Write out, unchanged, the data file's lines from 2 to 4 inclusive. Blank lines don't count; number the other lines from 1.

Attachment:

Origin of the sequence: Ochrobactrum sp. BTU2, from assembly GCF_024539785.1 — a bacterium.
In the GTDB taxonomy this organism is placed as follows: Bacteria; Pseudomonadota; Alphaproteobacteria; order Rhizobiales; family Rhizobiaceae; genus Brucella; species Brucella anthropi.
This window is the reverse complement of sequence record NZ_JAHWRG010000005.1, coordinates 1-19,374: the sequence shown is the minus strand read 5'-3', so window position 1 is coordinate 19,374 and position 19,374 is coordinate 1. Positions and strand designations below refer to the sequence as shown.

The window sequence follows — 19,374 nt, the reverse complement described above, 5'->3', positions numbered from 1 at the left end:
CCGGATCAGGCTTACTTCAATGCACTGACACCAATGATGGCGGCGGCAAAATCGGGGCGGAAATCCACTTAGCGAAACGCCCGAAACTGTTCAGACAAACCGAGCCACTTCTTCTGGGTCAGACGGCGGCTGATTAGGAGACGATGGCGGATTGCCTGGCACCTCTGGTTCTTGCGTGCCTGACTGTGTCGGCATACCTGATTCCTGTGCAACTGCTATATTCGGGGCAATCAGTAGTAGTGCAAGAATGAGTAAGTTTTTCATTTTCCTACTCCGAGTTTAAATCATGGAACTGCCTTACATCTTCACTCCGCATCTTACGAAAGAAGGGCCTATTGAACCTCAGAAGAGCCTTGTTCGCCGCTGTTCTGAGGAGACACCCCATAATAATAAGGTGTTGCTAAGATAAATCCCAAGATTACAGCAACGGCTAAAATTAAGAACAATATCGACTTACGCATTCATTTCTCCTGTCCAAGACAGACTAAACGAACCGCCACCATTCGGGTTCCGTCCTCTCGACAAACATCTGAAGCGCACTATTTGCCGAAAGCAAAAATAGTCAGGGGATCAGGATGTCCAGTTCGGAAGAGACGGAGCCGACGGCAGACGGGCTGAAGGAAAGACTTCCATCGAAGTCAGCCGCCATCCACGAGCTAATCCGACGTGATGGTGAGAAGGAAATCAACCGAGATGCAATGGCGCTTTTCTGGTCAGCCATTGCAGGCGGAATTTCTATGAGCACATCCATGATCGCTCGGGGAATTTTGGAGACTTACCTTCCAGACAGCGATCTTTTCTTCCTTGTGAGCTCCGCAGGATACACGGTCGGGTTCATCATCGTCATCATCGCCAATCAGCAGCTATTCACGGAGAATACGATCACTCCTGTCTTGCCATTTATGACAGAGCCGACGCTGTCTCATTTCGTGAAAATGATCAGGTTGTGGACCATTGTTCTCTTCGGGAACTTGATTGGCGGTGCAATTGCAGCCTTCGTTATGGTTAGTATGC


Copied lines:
In the GTDB taxonomy this organism is placed as follows: Bacteria; Pseudomonadota; Alphaproteobacteria; order Rhizobiales; family Rhizobiaceae; genus Brucella; species Brucella anthropi.
This window is the reverse complement of sequence record NZ_JAHWRG010000005.1, coordinates 1-19,374: the sequence shown is the minus strand read 5'-3', so window position 1 is coordinate 19,374 and position 19,374 is coordinate 1. Positions and strand designations below refer to the sequence as shown.

The window sequence follows — 19,374 nt, the reverse complement described above, 5'->3', positions numbered from 1 at the left end: